Nestled in the $36.5 billion disaster relief package the House of Representatives approved Thursday is $5 billion specifically for Puerto Rico to maintain basic government function after being devastated by two hurricanes, as economic activity on the island has come to a near standstill, and tax revenue collection is close to nonexistent.
That the aid has come in the form of a loan rather than a grant has been galling to defenders of Puerto Rico. But House Republicans argue it would be unfair to just “bail out” the island, including House Freedom Caucus Chair Mark Meadows, who said that a grant to Puerto Rico would be unfair to states that have been “fiscally responsible.”
“It’s somebody’s money,” Meadows told The Intercept after a House vote on the aid package this week. “It’s different if you could just print money, and it didn’t come out of my pocket or your pocket. It comes out of the American taxpayer’s pocket … For them to suggest that it’s fair, for someone in another state to put forth money that is not just directed at relief, to bail out a government, whether it be Puerto Rico or Illinois or some other state, is not fair for a state that’s been fiscally responsible and with their taxpayers, versus one that hasn’t.”
Setting aside how appropriate the metaphor of a bailout is when Puerto Rico is still literally bailing itself out from catastrophic flooding, comparing Puerto Rico to a state has its own level of unfairness to it.
Puerto Rico is not a state, even though it is controlled by the United States and its residents are American citizens. The island’s financial troubles — the ones Meadows and others in Congress use to make the case for holding back aid — stem from an act of Congress itself. In 1996, Congress began phasing out Section 936, a tax break that lured manufacturers to the island. With no clout in Congress, Puerto Rican politicians were powerless to protect it. And, indeed, some on the island hoped that phasing out the tax break would bring the island closer to statehood.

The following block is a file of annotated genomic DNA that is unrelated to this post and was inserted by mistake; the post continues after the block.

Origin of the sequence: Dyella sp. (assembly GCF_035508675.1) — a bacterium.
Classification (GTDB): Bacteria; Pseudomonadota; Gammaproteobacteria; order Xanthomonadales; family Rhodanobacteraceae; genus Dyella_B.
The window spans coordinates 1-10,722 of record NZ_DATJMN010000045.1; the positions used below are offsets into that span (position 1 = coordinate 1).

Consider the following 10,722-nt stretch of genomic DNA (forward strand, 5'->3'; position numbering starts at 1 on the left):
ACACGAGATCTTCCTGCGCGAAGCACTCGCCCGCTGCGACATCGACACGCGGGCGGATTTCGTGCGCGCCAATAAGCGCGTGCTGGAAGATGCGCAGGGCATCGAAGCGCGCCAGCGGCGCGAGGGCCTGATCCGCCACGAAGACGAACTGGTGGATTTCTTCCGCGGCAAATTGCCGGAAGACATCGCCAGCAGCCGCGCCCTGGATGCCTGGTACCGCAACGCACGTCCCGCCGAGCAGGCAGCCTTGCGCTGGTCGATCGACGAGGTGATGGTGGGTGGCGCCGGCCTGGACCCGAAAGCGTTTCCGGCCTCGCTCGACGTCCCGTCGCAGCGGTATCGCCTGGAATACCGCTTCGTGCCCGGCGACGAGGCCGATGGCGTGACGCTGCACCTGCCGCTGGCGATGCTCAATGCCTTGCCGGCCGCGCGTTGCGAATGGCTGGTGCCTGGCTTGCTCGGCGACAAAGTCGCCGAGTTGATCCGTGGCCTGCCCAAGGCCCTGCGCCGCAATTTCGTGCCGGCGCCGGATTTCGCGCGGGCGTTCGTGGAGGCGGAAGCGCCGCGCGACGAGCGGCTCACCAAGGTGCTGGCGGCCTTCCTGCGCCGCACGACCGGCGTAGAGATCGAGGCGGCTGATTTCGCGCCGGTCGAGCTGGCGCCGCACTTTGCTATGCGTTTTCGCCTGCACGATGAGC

That hasn’t happened, but the predicted financial devastation did arrive, leading to surging unemployment, stagnation, and the fiscal crisis the island faced ahead of the storms.
Puerto Rico Gov. Ricardo Rosselló originally requested over $4 billion in a letter to congressional leaders over the weekend, saying that in addition to its “immediate humanitarian crisis,” the island is “on the brink of a massive liquidity crisis that will intensify in the immediate future.”
When asked why Puerto Ricans should have to repay part of their disaster relief funding, Meadows responded that a grant would never get paid back, and though it’s likely a loan won’t get paid back either, a loan is what’s appropriate for a government already overburdened with debt.
“A grant would just be money that would never get repaid,” Meadows said. “I don’t know that a loan will get repaid based on their financial conditions … and so that should be a loan because you’ve got a government that’s overburdened with debt already and so it was a temporary relief measure to make sure that they can make payroll for their government employees.”